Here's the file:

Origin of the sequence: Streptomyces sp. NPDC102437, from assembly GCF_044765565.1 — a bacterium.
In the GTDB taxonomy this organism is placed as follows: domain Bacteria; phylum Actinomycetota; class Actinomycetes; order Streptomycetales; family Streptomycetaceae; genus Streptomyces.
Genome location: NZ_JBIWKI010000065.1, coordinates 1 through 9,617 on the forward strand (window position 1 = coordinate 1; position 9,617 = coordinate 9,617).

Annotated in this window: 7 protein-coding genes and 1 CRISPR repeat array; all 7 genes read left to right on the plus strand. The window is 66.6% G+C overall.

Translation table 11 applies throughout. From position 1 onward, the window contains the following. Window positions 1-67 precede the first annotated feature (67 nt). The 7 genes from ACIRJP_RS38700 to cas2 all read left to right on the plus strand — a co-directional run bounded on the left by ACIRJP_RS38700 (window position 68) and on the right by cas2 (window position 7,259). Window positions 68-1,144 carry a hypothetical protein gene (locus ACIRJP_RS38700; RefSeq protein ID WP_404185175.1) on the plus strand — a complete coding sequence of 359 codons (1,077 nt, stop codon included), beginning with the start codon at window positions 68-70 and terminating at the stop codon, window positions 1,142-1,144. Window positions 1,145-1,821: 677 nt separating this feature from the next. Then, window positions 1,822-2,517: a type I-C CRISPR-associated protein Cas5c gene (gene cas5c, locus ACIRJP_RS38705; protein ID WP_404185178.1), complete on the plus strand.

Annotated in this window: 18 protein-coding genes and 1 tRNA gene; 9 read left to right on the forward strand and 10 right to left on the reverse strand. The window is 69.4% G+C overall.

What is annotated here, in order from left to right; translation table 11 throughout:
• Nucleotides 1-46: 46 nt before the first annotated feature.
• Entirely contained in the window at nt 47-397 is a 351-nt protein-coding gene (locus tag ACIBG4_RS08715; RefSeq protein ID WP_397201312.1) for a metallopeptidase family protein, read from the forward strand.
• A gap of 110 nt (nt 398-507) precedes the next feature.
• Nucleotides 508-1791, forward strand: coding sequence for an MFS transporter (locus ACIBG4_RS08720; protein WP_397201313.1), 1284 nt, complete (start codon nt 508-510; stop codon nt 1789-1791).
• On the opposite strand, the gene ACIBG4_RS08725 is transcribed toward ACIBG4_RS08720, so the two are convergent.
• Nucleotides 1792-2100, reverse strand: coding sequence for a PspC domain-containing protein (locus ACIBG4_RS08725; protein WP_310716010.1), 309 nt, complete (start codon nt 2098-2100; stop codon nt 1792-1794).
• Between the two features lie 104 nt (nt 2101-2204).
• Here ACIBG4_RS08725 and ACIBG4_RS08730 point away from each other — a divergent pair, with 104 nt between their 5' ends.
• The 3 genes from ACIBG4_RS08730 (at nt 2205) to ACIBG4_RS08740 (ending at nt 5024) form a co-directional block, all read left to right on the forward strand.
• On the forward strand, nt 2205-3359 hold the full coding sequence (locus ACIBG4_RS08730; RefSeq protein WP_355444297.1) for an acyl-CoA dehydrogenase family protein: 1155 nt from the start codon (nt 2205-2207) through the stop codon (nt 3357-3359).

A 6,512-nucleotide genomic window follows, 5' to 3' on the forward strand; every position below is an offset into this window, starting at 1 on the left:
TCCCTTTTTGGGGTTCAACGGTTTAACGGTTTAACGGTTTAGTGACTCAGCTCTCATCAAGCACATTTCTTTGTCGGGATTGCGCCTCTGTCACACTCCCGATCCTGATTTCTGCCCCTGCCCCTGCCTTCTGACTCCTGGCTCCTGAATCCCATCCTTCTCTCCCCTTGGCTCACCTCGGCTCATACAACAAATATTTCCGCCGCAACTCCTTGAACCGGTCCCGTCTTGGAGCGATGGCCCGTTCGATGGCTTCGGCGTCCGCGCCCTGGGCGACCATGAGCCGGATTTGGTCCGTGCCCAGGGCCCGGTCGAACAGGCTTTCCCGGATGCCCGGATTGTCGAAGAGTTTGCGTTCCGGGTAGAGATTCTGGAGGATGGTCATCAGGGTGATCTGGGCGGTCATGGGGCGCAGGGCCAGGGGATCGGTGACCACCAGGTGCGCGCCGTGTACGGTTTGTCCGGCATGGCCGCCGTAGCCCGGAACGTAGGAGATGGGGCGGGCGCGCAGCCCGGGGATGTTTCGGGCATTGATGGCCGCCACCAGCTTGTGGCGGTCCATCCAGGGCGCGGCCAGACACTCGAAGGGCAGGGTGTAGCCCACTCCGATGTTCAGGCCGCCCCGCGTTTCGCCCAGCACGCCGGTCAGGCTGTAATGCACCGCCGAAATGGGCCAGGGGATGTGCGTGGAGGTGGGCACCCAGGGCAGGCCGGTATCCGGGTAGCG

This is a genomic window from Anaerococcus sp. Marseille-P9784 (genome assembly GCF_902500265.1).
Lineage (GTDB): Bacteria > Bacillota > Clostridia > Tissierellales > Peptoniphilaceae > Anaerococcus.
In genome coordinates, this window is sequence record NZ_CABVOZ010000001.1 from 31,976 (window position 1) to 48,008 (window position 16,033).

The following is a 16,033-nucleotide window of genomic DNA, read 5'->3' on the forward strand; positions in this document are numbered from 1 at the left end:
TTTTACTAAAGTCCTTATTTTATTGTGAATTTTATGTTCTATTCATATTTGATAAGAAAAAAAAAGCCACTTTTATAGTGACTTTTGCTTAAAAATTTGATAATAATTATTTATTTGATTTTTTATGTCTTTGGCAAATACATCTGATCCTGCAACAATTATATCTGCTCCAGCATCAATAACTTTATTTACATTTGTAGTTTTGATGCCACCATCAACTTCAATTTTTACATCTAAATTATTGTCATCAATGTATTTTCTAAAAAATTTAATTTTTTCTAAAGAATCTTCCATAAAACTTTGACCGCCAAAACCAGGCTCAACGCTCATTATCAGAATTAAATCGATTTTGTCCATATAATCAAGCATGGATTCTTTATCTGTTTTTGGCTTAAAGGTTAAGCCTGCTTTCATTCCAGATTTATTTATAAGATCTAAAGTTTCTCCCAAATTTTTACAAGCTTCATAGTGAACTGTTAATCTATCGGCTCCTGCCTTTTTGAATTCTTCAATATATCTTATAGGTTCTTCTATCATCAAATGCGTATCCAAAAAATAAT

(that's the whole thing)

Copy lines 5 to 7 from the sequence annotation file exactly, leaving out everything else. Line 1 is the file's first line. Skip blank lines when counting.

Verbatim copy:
Translation table 11 applies throughout. From position 1 onward, the window contains the following. Window positions 1-67 precede the first annotated feature (67 nt). The 7 genes from ACIRJP_RS38700 to cas2 all read left to right on the plus strand — a co-directional run bounded on the left by ACIRJP_RS38700 (window position 68) and on the right by cas2 (window position 7,259). Window positions 68-1,144 carry a hypothetical protein gene (locus ACIRJP_RS38700; RefSeq protein ID WP_404185175.1) on the plus strand — a complete coding sequence of 359 codons (1,077 nt, stop codon included), beginning with the start codon at window positions 68-70 and terminating at the stop codon, window positions 1,142-1,144. Window positions 1,145-1,821: 677 nt separating this feature from the next. Then, window positions 1,822-2,517: a type I-C CRISPR-associated protein Cas5c gene (gene cas5c, locus ACIRJP_RS38705; protein ID WP_404185178.1), complete on the plus strand.

Annotated in this window: 18 protein-coding genes and 1 tRNA gene; 9 read left to right on the forward strand and 10 right to left on the reverse strand. The window is 69.4% G+C overall.

What is annotated here, in order from left to right; translation table 11 throughout: